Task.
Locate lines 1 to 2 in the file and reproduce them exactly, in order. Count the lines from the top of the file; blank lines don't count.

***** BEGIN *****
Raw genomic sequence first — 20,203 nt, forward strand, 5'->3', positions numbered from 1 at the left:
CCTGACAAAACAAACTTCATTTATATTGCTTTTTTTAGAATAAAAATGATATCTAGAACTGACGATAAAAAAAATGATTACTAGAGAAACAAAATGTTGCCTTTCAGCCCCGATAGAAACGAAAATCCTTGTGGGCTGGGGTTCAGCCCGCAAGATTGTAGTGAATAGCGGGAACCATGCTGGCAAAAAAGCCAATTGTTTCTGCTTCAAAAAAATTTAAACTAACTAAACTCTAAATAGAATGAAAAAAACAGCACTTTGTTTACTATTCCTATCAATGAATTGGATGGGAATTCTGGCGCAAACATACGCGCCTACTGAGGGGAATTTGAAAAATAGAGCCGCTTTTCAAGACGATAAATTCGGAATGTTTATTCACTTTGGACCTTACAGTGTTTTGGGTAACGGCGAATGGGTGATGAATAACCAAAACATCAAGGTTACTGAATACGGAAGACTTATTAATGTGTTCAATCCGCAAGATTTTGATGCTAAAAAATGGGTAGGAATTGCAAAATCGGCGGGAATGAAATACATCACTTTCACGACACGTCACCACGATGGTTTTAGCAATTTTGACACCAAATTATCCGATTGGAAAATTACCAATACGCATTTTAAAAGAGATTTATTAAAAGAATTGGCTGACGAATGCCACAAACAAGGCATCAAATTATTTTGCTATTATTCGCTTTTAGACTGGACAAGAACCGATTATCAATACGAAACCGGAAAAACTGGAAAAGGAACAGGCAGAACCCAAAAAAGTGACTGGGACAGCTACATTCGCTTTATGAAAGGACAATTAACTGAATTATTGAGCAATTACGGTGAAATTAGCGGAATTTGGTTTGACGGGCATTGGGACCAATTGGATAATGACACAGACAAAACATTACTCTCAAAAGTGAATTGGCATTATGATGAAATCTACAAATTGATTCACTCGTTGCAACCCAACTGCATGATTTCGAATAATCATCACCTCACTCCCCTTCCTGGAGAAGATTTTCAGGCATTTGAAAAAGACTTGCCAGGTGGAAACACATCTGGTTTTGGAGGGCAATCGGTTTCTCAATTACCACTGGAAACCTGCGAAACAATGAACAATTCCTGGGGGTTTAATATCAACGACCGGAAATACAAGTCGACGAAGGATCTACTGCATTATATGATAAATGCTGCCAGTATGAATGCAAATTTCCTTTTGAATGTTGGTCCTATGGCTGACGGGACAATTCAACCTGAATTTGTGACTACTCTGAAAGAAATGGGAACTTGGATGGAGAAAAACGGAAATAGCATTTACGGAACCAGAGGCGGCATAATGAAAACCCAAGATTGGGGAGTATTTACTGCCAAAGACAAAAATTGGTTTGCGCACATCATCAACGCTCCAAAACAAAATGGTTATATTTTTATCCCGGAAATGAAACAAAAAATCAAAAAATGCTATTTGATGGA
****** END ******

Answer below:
Raw genomic sequence first — 20,203 nt, forward strand, 5'->3', positions numbered from 1 at the left:
CCTGACAAAACAAACTTCATTTATATTGCTTTTTTTAGAATAAAAATGATATCTAGAACTGACGATAAAAAAAATGATTACTAGAGAAACAAAATGTTGCCTTTCAGCCCCGATAGAAACGAAAATCCTTGTGGGCTGGGGTTCAGCCCGCAAGATTGTAGTGAATAGCGGGAACCATGCTGGCAAAAAAGCCAATTGTTTCTGCTTCAAAAAAATTTAAACTAACTAAACTCTAAATAGAATGAAAAAAACAGCACTTTGTTTACTATTCCTATCAATGAATTGGATGGGAATTCTGGCGCAAACATACGCGCCTACTGAGGGGAATTTGAAAAATAGAGCCGCTTTTCAAGACGATAAATTCGGAATGTTTATTCACTTTGGACCTTACAGTGTTTTGGGTAACGGCGAATGGGTGATGAATAACCAAAACATCAAGGTTACTGAATACGGAAGACTTATTAATGTGTTCAATCCGCAAGATTTTGATGCTAAAAAATGGGTAGGAATTGCAAAATCGGCGGGAATGAAATACATCACTTTCACGACACGTCACCACGATGGTTTTAGCAATTTTGACACCAAATTATCCGATTGGAAAATTACCAATACGCATTTTAAAAGAGATTTATTAAAAGAATTGGCTGACGAATGCCACAAACAAGGCATCAAATTATTTTGCTATTATTCGCTTTTAGACTGGACAAGAACCGATTATCAATACGAAACCGGAAAAACTGGAAAAGGAACAGGCAGAACCCAAAAAAGTGACTGGGACAGCTACATTCGCTTTATGAAAGGACAATTAACTGAATTATTGAGCAATTACGGTGAAATTAGCGGAATTTGGTTTGACGGGCATTGGGACCAATTGGATAATGACACAGACAAAACATTACTCTCAAAAGTGAATTGGCATTATGATGAAATCTACAAATTGATTCACTCGTTGCAACCCAACTGCATGATTTCGAATAATCATCACCTCACTCCCCTTCCTGGAGAAGATTTTCAGGCATTTGAAAAAGACTTGCCAGGTGGAAACACATCTGGTTTTGGAGGGCAATCGGTTTCTCAATTACCACTGGAAACCTGCGAAACAATGAACAATTCCTGGGGGTTTAATATCAACGACCGGAAATACAAGTCGACGAAGGATCTACTGCATTATATGATAAATGCTGCCAGTATGAATGCAAATTTCCTTTTGAATGTTGGTCCTATGGCTGACGGGACAATTCAACCTGAATTTGTGACTACTCTGAAAGAAATGGGAACTTGGATGGAGAAAAACGGAAATAGCATTTACGGAACCAGAGGCGGCATAATGAAAACCCAAGATTGGGGAGTATTTACTGCCAAAGACAAAAATTGGTTTGCGCACATCATCAACGCTCCAAAACAAAATGGTTATATTTTTATCCCGGAAATGAAACAAAAAATCAAAAAATGCTATTTGATGGA